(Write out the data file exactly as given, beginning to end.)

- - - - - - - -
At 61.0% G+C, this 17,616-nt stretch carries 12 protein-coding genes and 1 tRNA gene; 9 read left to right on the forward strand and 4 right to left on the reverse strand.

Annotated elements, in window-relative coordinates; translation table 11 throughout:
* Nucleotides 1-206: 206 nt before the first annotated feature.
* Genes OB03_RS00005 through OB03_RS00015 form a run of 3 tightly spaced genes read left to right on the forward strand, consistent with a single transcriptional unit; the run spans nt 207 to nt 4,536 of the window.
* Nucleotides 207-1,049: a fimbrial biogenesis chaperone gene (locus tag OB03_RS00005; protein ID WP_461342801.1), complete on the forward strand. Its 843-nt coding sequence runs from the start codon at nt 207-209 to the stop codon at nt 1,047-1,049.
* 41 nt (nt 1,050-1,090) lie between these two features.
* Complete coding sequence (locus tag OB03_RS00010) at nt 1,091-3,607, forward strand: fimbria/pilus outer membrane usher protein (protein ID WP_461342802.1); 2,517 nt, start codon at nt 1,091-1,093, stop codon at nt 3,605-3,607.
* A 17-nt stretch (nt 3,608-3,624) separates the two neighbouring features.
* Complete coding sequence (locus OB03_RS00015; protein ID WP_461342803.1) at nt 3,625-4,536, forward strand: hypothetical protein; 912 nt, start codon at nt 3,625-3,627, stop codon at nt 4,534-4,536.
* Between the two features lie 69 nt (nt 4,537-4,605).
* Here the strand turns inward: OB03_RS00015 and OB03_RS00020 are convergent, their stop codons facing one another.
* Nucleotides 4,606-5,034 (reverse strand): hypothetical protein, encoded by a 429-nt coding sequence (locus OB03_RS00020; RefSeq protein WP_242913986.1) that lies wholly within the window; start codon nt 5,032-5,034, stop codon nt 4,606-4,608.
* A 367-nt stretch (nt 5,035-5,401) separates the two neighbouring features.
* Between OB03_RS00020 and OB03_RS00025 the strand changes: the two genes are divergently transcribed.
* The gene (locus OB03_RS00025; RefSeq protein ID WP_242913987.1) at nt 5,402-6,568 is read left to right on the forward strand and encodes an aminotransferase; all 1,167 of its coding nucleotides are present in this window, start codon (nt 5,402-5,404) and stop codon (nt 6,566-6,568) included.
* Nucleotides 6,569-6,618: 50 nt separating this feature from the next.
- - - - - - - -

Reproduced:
At 61.0% G+C, this 17,616-nt stretch carries 12 protein-coding genes and 1 tRNA gene; 9 read left to right on the forward strand and 4 right to left on the reverse strand.

Annotated elements, in window-relative coordinates; translation table 11 throughout:
* Nucleotides 1-206: 206 nt before the first annotated feature.
* Genes OB03_RS00005 through OB03_RS00015 form a run of 3 tightly spaced genes read left to right on the forward strand, consistent with a single transcriptional unit; the run spans nt 207 to nt 4,536 of the window.
* Nucleotides 207-1,049: a fimbrial biogenesis chaperone gene (locus tag OB03_RS00005; protein ID WP_461342801.1), complete on the forward strand. Its 843-nt coding sequence runs from the start codon at nt 207-209 to the stop codon at nt 1,047-1,049.
* 41 nt (nt 1,050-1,090) lie between these two features.
* Complete coding sequence (locus tag OB03_RS00010) at nt 1,091-3,607, forward strand: fimbria/pilus outer membrane usher protein (protein ID WP_461342802.1); 2,517 nt, start codon at nt 1,091-1,093, stop codon at nt 3,605-3,607.
* A 17-nt stretch (nt 3,608-3,624) separates the two neighbouring features.
* Complete coding sequence (locus OB03_RS00015; protein ID WP_461342803.1) at nt 3,625-4,536, forward strand: hypothetical protein; 912 nt, start codon at nt 3,625-3,627, stop codon at nt 4,534-4,536.
* Between the two features lie 69 nt (nt 4,537-4,605).
* Here the strand turns inward: OB03_RS00015 and OB03_RS00020 are convergent, their stop codons facing one another.
* Nucleotides 4,606-5,034 (reverse strand): hypothetical protein, encoded by a 429-nt coding sequence (locus OB03_RS00020; RefSeq protein WP_242913986.1) that lies wholly within the window; start codon nt 5,032-5,034, stop codon nt 4,606-4,608.
* A 367-nt stretch (nt 5,035-5,401) separates the two neighbouring features.
* Between OB03_RS00020 and OB03_RS00025 the strand changes: the two genes are divergently transcribed.
* The gene (locus OB03_RS00025; RefSeq protein ID WP_242913987.1) at nt 5,402-6,568 is read left to right on the forward strand and encodes an aminotransferase; all 1,167 of its coding nucleotides are present in this window, start codon (nt 5,402-5,404) and stop codon (nt 6,566-6,568) included.
* Nucleotides 6,569-6,618: 50 nt separating this feature from the next.